Now, a plan for pedestrians
There is an urgent need to increase ‘walkability’ in Indian cities so that people can move around safely and comfortably
Walking is one of the most efficient, affordable, and environment-friendly forms of mobility in the city. While long distances can be covered by other means of transport, shorter distances have to be traversed only by walking. Whether it is to or from the Metro station, the bus stop, the parking lot or anywhere else, walking is perhaps the only alternative available. Everyone is a pedestrian at some point of the journey undertaken by any means of transport, public or private. Therefore, the pedestrian link is the most important ‘last mile connectivity’. Unfortunately, this is the most neglected aspect in Indian cities.
What are the advantages of walking? These are many. Walking needs little space, it improves health and well being, it increases interpersonal interaction, makes the city lively, reduces dependency on motorised forms of transport, reduces con- sumption of fuel and is the most clean mode of mobility. The neighbourhood, too, is safe if there are many people walking on the roads. It also makes cities more liveable.
The need of the hour, therefore, is to design city master plans keeping the needs of people in mind, conduct pedestrian surveys, identify pedestrian intensive areas, identify corridors of heavy pedestrian movement, destination walking, strolling, health walking, walking to retail areas, recreational walking, walk areas for school children, walk areas for office goers etc and accordingly design these areas with specialised requirements. A pedestrian policy, plans and programmes, design interventions and implementation, all through consultations are urgently required. Pedestrian ways need to be identified and designed, bearing in mind special requirements of the physically challenged, the elderly, women and children. Comfort, safety and aesthetics are important too. Planners also need to keep in mind weather conditions in Indian cities and incorporate appropriate design features to protect the pedestrians from harsh sunlight. Safety at night is equally important, particularly for women. All the above considerations are to be kept in mind at the outset while designing cities. All these factors should be integrated into the overall urban design scheme of the city.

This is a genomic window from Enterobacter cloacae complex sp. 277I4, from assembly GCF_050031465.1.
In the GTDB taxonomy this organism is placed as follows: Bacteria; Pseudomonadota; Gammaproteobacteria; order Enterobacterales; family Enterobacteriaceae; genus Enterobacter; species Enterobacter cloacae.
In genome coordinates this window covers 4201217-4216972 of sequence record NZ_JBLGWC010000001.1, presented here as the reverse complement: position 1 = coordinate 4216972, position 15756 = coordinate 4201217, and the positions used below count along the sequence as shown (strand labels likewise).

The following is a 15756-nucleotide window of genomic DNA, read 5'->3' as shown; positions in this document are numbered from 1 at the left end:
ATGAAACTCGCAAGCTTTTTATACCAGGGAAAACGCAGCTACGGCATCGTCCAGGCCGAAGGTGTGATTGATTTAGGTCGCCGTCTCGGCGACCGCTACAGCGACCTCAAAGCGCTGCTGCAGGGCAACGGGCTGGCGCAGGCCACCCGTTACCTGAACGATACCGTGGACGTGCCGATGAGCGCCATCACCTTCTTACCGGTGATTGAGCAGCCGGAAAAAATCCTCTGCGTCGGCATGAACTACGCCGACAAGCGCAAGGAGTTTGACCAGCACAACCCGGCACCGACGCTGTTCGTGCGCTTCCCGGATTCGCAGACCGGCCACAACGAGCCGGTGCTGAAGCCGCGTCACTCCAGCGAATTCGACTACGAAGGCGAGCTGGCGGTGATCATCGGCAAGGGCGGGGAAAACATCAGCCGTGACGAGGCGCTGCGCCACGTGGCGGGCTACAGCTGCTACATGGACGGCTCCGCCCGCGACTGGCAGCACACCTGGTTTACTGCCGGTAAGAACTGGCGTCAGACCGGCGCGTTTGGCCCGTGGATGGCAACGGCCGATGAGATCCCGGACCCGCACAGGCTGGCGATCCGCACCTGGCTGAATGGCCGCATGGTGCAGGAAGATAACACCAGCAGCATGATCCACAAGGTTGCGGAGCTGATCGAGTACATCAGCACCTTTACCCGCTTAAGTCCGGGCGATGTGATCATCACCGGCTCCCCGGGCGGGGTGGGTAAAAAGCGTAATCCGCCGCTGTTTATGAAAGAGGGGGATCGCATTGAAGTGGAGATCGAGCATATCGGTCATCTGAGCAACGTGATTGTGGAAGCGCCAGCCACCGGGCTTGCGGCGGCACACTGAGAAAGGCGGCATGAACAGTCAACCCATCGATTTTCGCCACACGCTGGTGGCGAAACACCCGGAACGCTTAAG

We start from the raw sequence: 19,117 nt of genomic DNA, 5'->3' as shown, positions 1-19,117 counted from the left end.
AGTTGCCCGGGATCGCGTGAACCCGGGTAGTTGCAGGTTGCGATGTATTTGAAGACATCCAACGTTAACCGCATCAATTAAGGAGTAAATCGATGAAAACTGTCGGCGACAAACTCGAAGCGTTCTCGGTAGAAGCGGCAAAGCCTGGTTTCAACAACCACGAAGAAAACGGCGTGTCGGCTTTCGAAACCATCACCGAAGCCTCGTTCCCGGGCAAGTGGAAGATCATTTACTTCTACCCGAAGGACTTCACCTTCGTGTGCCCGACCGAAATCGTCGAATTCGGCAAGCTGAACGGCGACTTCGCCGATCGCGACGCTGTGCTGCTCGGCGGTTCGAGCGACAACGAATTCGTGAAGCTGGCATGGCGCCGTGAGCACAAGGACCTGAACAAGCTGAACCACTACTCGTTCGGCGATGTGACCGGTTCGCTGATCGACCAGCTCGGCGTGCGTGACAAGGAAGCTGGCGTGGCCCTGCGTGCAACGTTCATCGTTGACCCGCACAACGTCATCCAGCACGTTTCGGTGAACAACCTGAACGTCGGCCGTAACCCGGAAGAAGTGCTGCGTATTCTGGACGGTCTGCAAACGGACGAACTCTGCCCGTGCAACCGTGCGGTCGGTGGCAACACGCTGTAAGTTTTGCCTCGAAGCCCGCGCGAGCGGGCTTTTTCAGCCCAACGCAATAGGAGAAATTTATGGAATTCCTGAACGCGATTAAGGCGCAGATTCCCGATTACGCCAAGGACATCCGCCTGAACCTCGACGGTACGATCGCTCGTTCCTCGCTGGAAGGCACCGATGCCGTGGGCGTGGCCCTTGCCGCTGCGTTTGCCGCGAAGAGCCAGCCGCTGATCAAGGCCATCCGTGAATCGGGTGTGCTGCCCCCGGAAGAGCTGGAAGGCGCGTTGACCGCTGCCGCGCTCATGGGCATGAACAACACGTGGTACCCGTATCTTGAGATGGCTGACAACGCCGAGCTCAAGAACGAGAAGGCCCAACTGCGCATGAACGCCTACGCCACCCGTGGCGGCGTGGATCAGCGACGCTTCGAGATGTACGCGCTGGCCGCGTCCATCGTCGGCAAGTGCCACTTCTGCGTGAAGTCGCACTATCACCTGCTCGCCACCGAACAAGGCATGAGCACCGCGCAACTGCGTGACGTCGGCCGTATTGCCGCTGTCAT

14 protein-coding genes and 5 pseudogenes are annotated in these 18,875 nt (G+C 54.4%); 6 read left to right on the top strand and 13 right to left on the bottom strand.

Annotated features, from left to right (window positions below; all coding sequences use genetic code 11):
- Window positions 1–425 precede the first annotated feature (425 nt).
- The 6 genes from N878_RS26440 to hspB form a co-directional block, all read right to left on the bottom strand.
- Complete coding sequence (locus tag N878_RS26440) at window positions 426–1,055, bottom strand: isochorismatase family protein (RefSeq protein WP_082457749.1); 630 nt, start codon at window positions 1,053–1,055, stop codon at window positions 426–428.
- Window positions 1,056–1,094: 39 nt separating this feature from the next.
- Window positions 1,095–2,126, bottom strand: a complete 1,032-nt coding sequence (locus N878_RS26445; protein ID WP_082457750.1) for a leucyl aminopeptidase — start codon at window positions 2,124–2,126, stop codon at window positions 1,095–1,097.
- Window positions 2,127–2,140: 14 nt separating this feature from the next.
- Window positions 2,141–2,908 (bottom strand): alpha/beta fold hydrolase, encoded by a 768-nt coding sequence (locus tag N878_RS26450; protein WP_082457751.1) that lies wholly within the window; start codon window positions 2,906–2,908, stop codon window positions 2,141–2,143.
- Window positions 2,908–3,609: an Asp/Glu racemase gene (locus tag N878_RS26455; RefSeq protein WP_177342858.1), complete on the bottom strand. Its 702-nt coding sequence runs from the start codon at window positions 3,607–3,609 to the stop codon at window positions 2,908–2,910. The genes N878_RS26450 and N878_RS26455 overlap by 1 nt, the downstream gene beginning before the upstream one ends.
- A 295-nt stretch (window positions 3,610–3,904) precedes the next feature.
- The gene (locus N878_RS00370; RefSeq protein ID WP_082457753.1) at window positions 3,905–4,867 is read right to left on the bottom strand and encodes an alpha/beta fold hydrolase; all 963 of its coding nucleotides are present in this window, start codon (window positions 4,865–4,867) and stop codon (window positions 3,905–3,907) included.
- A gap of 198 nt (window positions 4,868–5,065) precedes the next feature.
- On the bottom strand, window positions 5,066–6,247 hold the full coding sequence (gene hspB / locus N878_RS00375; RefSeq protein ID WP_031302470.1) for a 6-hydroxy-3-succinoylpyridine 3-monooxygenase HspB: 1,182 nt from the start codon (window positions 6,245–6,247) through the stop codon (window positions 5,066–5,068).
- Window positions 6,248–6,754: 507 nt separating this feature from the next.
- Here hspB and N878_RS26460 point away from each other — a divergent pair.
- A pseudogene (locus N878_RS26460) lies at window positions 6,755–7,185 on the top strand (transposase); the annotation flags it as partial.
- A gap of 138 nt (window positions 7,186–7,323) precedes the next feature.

There are a large number of cities in the developed world such as the US, Canada and Europe where Pedestrian Master Plans are being prepared and implemented. These have emerged as an integral part of the overall master plan of the urban area. Most cities have walking clubs were pedestrian communities meet regularly and articulate their needs and participate actively in the preparation of such plans. Economic activities, hawking and street vending are well integrated into such a plan. In our country, unfortunately, little planning goes into it as pedestrians are seen more as an obstruction to traffic than anything else! We seem to be trying to remove people from the roads instead of enouraging them to walk!
It is high time that the authorities in Indian cities take cognisance of these issues and initiate appropriate action.